RxJava – Just vs From



I’m getting the same output when using Observable.just vs Observable.from in the following case:

 public void myfunc() {
 //swap out just for from here and i get the same results,why ?
        Observable.just(1,2,3).subscribe(new Subscriber<Integer>() {
            @Override
            public void onCompleted() {
                Log.d("","all done. oncompleted called");
            }

            @Override
            public void onError(Throwable e) {

            }

            @Override
            public void onNext(Integer integer) {
                Log.d("","here is my integer:"+integer.intValue());
            }
        });

    }

I thought just was just supposed to emit a single item and from was to emit items in some sort of list. Whats the difference ? I also noted that just and from take only a limited amount of arguments. So Observable.just(1,2,3,4,5,6,7,8,-1,-2) is ok but Observable.just(1,2,3,4,5,6,7,8,-1,-2,-3) fails. Same goes for from, I have to wrap it in a list or array of sorts. I’m just curious why they can’t define unlimited arguments.

UPDATE: I experimented and saw that just does not take a array structure it just takes arguments. from takes a collection. so the following works for from but not for just:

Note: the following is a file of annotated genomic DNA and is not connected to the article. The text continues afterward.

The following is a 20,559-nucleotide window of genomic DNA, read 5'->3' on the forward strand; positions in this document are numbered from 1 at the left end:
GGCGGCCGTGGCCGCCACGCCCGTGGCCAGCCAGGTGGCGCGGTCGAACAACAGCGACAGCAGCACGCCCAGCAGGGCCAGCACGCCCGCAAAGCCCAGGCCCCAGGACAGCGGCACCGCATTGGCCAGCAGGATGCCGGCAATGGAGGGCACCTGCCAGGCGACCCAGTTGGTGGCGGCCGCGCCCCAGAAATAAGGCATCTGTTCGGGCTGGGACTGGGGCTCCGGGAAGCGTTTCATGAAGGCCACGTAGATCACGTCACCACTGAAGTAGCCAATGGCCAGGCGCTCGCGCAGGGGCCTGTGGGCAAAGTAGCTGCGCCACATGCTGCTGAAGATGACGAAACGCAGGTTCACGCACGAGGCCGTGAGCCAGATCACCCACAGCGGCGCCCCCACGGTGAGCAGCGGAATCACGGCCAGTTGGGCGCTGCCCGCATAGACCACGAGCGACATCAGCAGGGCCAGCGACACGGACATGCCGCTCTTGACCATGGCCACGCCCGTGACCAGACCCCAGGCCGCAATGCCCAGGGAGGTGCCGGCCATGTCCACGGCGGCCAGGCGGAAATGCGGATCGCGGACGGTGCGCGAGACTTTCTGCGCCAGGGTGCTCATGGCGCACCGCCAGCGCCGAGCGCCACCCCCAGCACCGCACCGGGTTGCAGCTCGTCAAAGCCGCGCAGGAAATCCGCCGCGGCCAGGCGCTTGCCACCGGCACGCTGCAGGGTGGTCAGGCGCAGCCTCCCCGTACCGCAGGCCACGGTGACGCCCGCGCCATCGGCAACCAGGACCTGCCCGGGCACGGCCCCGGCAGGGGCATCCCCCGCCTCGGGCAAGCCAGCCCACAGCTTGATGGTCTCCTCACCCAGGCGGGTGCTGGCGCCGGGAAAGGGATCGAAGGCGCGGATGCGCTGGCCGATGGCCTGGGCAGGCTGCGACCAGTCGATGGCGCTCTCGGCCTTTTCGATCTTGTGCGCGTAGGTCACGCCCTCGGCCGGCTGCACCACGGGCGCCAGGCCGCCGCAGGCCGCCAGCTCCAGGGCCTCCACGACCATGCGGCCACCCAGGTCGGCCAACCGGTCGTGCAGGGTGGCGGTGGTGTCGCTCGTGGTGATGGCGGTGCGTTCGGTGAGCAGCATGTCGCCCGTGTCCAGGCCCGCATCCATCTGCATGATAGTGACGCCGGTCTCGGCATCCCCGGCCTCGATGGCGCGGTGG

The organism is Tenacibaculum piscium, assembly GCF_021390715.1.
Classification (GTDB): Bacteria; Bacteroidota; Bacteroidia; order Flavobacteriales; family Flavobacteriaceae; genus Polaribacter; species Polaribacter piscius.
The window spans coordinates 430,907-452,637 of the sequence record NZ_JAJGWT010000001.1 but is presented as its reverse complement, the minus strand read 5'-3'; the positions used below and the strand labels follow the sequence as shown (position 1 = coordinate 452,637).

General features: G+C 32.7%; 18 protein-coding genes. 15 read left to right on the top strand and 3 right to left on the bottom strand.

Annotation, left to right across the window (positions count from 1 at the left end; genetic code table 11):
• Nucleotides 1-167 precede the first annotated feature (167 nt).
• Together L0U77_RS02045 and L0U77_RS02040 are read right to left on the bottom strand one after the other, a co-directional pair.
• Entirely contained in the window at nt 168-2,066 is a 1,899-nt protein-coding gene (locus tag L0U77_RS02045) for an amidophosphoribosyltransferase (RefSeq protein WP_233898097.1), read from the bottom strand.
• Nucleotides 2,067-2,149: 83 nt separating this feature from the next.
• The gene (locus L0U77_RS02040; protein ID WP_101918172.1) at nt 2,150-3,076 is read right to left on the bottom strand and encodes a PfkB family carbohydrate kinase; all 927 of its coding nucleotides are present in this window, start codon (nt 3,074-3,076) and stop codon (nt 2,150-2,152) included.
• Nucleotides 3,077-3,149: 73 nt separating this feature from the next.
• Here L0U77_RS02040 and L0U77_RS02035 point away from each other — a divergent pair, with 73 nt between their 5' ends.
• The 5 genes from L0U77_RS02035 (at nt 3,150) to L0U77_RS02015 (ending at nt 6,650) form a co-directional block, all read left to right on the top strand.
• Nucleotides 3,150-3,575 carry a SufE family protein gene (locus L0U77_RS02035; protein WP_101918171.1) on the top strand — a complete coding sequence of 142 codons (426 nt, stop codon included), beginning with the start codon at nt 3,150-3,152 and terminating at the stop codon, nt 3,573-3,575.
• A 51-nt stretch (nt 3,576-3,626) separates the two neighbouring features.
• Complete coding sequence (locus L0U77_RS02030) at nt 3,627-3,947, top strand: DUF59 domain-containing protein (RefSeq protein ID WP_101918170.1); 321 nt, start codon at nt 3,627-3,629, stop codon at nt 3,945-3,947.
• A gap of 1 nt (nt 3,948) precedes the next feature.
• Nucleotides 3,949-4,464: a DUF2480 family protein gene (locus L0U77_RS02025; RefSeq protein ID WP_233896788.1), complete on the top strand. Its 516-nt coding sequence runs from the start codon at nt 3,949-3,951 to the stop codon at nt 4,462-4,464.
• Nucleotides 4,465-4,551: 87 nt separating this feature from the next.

public Observable myfunc() {
    Integer[] myints = {1,2,3,4,5,6,7,8,-1,-2,9,10,11,12,13,14,15};
   return  Observable.just(myints).flatMap(new Func1<Integer, Observable<Boolean>>() {
        @Override
        public Observable<Boolean> call(final Integer integer) {
            return Observable.create(new Observable.OnSubscribe<Boolean>() {
                @Override
                public void call(Subscriber<? super Boolean> subscriber) {
                    if(integer.intValue()>2){
                        subscriber.onNext(integer.intValue()>2);

                    }
                }
            });
        }
    });

}

I am assuming this to be the clear difference then, correct ?

Answer

The difference should be clearer when you look at the behaviour of each when you pass it an Iterable (for example a List):

Observable.just(someList) will give you 1 emission – a List.

Observable.from(someList) will give you N emissions – each item in the list.

The ability to pass multiple values to just is a convenience feature; the following are functionally the same:

Observable.just(1, 2, 3);
Observable.from(1, 2, 3);


Source: stackoverflow